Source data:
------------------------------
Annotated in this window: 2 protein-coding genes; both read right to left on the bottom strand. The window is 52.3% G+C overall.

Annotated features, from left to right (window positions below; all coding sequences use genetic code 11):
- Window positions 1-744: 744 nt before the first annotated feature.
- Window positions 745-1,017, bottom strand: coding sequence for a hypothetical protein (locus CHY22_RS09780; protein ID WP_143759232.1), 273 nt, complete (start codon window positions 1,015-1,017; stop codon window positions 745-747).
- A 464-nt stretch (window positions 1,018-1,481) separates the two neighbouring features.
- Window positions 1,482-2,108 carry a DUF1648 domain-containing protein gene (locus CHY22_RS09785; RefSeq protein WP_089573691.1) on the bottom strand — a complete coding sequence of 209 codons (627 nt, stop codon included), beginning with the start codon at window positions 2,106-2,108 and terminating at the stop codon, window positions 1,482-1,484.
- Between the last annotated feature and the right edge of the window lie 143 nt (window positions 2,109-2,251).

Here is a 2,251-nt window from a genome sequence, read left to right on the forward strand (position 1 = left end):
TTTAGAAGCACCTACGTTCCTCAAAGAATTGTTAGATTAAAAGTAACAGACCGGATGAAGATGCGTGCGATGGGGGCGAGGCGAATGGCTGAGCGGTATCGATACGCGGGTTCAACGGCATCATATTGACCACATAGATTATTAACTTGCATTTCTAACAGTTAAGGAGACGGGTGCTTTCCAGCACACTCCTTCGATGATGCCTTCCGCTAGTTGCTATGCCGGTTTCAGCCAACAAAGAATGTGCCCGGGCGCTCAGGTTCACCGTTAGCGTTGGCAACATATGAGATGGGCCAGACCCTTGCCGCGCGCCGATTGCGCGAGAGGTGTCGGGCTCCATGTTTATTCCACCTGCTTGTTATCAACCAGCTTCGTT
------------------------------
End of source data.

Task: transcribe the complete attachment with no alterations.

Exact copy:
Annotated in this window: 2 protein-coding genes; both read right to left on the bottom strand. The window is 52.3% G+C overall.

Annotated features, from left to right (window positions below; all coding sequences use genetic code 11):
- Window positions 1-744: 744 nt before the first annotated feature.
- Window positions 745-1,017, bottom strand: coding sequence for a hypothetical protein (locus CHY22_RS09780; protein ID WP_143759232.1), 273 nt, complete (start codon window positions 1,015-1,017; stop codon window positions 745-747).
- A 464-nt stretch (window positions 1,018-1,481) separates the two neighbouring features.
- Window positions 1,482-2,108 carry a DUF1648 domain-containing protein gene (locus CHY22_RS09785; RefSeq protein WP_089573691.1) on the bottom strand — a complete coding sequence of 209 codons (627 nt, stop codon included), beginning with the start codon at window positions 2,106-2,108 and terminating at the stop codon, window positions 1,482-1,484.
- Between the last annotated feature and the right edge of the window lie 143 nt (window positions 2,109-2,251).

Here is a 2,251-nt window from a genome sequence, read left to right on the forward strand (position 1 = left end):
TTTAGAAGCACCTACGTTCCTCAAAGAATTGTTAGATTAAAAGTAACAGACCGGATGAAGATGCGTGCGATGGGGGCGAGGCGAATGGCTGAGCGGTATCGATACGCGGGTTCAACGGCATCATATTGACCACATAGATTATTAACTTGCATTTCTAACAGTTAAGGAGACGGGTGCTTTCCAGCACACTCCTTCGATGATGCCTTCCGCTAGTTGCTATGCCGGTTTCAGCCAACAAAGAATGTGCCCGGGCGCTCAGGTTCACCGTTAGCGTTGGCAACATATGAGATGGGCCAGACCCTTGCCGCGCGCCGATTGCGCGAGAGGTGTCGGGCTCCATGTTTATTCCACCTGCTTGTTATCAACCAGCTTCGTT